The stretch of Arctic ice between Greenland and the Canadian Arctic Archipelago is known as ‘the Last Ice Area’, thought by scientists to have the best chance of surviving the climate crisis – but new research suggests it could be more vulnerable to disappearing than previously thought.

It’s the oldest and the thickest stretch of ice in the Arctic region, and up to this point it’s managed to survive even the warmest summers on record. There are even hopes that it will eventually act as the foundation of a spreading Arctic ice region, if we can get the planet to begin cooling down again.

Maybe not, according to a new analysis of satellite data looking specifically at ice arches along Nares Strait, which is 40 kilometres (25 miles) wide and 600 kilometres (373 miles) long.

Ice arches aren’t traditional arches at all, they’re key patches of ice that form seasonally and prevent other pieces of ice from entering a body of water. The Nares Strait and its arches could play a crucial role in whether or not the Last Ice Area survives through the peak of global warming.

“The ice arches that usually develop at the northern and southern ends of Nares Strait play an important role in modulating the export of Arctic Ocean multi-year sea ice,” write the researchers in their published paper.

“We show that the duration of arch formation has decreased over the past 20 years, while the ice area and volume fluxes along Nares Strait have both increased.”

Simply put, the Nares Strait ice arches that effectively hold the Last Ice Area in place are becoming less stable. The risk is that this old ice will not just melt in place, but also break up and drift southwards into warmer regions, speeding up the melting process.

The ice arches look like bridges on their sides, blocking the movement of ice from north to south. The problem is that the arches are breaking up earlier in the year than they have previously, allowing more ice to flow through the Nares Strait.

Every year, according to observations, the ice arches are breaking up a week earlier than before. The ice blockage is becoming thinner and less of a barrier, and that is leading to changes further north – it’s estimated that ice movement in the Last Ice Area is increasing twice as fast as it is in the rest of the Arctic.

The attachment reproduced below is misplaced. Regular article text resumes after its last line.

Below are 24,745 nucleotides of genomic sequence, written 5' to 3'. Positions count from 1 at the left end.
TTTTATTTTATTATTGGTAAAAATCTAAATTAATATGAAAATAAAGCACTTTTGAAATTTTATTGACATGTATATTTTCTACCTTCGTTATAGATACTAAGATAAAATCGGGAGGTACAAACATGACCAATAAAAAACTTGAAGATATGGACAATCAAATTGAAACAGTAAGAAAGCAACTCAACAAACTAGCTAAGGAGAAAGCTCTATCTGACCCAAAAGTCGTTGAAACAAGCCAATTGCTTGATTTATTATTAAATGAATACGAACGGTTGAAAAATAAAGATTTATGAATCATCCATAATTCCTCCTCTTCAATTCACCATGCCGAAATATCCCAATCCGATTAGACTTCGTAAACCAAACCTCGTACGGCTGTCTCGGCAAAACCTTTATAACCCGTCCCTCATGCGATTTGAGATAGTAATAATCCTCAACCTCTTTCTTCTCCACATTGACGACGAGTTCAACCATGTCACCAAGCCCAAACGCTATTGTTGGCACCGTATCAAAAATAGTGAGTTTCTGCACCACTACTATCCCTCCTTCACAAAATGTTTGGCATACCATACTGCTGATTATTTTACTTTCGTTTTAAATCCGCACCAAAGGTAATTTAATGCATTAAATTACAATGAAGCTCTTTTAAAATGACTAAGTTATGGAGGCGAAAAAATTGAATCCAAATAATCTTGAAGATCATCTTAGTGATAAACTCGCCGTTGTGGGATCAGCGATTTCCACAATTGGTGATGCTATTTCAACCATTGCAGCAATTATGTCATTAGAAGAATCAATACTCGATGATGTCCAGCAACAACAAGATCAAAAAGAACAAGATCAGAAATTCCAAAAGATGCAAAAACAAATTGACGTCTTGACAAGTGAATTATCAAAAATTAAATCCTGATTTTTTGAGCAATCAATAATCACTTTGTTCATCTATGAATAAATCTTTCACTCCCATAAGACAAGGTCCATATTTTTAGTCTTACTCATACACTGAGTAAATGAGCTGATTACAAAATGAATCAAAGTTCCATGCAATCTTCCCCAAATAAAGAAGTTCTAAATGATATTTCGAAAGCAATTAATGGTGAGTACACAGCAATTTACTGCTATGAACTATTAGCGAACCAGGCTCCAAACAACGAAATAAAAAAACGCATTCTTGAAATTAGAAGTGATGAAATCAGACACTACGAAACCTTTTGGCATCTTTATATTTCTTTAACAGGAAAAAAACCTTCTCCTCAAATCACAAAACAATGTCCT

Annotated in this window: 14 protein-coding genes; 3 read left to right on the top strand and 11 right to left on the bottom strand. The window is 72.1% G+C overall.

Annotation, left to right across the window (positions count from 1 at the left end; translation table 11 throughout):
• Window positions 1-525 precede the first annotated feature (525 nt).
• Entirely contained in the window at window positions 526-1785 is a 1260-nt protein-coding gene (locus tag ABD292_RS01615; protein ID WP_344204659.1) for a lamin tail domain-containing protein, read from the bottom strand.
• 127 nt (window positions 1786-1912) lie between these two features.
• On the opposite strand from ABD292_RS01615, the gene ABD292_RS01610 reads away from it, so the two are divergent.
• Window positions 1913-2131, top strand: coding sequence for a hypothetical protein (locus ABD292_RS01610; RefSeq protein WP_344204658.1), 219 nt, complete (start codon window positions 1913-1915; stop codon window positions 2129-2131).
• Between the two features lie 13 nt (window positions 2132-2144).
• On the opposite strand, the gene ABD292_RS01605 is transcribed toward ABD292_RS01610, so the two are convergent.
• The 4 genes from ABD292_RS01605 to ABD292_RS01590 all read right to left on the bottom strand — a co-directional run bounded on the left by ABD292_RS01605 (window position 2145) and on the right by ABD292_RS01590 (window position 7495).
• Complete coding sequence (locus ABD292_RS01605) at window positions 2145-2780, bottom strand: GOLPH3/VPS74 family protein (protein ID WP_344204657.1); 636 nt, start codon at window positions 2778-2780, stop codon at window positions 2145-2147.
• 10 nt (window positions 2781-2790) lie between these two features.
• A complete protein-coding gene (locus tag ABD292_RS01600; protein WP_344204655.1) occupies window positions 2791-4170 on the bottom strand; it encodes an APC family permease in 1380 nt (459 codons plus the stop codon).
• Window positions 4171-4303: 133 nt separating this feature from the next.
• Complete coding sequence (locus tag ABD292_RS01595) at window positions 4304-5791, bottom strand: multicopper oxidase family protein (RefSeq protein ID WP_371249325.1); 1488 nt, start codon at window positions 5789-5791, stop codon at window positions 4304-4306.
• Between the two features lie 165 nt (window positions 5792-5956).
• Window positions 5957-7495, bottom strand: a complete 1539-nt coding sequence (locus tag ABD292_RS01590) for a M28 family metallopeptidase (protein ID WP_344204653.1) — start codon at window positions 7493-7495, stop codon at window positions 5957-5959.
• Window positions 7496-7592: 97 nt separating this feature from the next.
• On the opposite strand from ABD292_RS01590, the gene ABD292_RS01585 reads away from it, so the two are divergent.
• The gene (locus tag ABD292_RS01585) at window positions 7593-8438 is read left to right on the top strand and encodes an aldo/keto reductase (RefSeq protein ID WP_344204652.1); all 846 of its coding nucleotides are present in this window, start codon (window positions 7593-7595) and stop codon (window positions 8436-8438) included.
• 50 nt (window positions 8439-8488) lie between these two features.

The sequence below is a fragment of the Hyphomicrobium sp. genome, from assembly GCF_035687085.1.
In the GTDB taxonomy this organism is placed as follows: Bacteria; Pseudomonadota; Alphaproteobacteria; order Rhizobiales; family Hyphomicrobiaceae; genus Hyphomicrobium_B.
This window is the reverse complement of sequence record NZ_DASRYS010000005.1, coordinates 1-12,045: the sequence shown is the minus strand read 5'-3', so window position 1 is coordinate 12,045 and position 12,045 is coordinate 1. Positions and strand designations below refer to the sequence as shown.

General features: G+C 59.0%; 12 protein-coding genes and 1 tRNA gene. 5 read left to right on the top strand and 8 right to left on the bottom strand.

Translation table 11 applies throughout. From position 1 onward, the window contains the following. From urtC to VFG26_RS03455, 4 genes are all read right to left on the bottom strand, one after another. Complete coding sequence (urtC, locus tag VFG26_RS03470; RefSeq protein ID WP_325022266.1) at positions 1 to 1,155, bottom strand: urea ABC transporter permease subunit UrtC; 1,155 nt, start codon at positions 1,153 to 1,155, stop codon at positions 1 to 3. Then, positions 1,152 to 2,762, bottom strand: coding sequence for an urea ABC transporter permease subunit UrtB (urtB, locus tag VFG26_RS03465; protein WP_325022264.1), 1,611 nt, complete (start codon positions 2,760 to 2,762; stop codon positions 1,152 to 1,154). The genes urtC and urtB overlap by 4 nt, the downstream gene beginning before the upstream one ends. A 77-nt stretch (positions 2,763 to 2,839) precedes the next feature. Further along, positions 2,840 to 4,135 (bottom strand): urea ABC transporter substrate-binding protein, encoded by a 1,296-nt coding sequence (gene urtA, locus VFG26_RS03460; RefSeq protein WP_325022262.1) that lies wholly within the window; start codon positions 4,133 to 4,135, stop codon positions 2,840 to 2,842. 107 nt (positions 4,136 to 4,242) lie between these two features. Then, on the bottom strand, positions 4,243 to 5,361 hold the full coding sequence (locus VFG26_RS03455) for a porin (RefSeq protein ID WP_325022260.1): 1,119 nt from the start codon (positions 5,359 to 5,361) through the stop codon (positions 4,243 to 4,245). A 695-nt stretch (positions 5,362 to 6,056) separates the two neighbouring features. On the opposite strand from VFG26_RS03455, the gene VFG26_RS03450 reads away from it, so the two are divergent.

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This whole process of degrading truth had spreading hatred against those that tell it, is not new to climate scientists.
Below, comment on one of my video threads, about 10 years ago. Note poster’s screen name.

They moved on to threats against Michigan’s Governor, then Georgia’s Secretary of State.
Now they’re threatening Mike Pence, and any Republican who is considered “disloyal”.

UPDATE: Marc Morano, who follows me obsessively, responded to this post almost instantly on twitter, below.

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2020’s Will Be Great

December 31, 2020

Optimism is often seen as naive, but I choose to believe that, properly exercised, it is a force multiplier.

Above, Reuters has a clear eyed view of the unprecedented moment we are at in the energy transition.
Below, Keith Schneider, the Sage of Benzonia, Michigan, looks forward.

Keith Schneider in ModeShift:

There really is not a way to hit on a word, or even an assembly of words, to adequately encompass the tough, dangerous, and ultimately exceptional year that 2020 has been.

Next year will be better. And the 2020s promise to be a decade of real progess. During this decade technology and ecology will marry more firmly than ever to produce pathbreaking achievements in sectors that really matter— energy, transportation, agriculture, climate, resources, and manufacturing.

With Trump gone, a new era has opened. The United States is again seriously considering how to construct a true green new deal — the melding of ecological values to investment and industrial practices to build a fairer and more just economy.

The foundation is in place. Black fuels, for instance, are in retreat as investors move capital to less expensive and cleaner alternative energy sources. In 2018, according to an assessment by Tim Buckley, an Australian analyst, 31 significant financial institutions abandoned coal. In 2019 the list was longer, with 46 major investment banks and institutions announcing coal exits. In 2020 so far there have been 68 such actions around the world.

Oil companies evaporated as sound investment options. Oil and natural gas prices are near historic lows. Drilling activity has diminished. A proposal to build a monumental gas storage hub in West Virginia is slipping closer to irrelevancy.

On the other side of the energy sector, carbon-free power is seizing command of the electrical sector. Electric vehicles are poised to lead the market by the end of the decade, if not sooner. Responding to climate disruption is a top tier political issue, and not just in the United States. Energy, water, soil, and community-conserving food production practices are being adopted as central tenets of mainstream agriculture.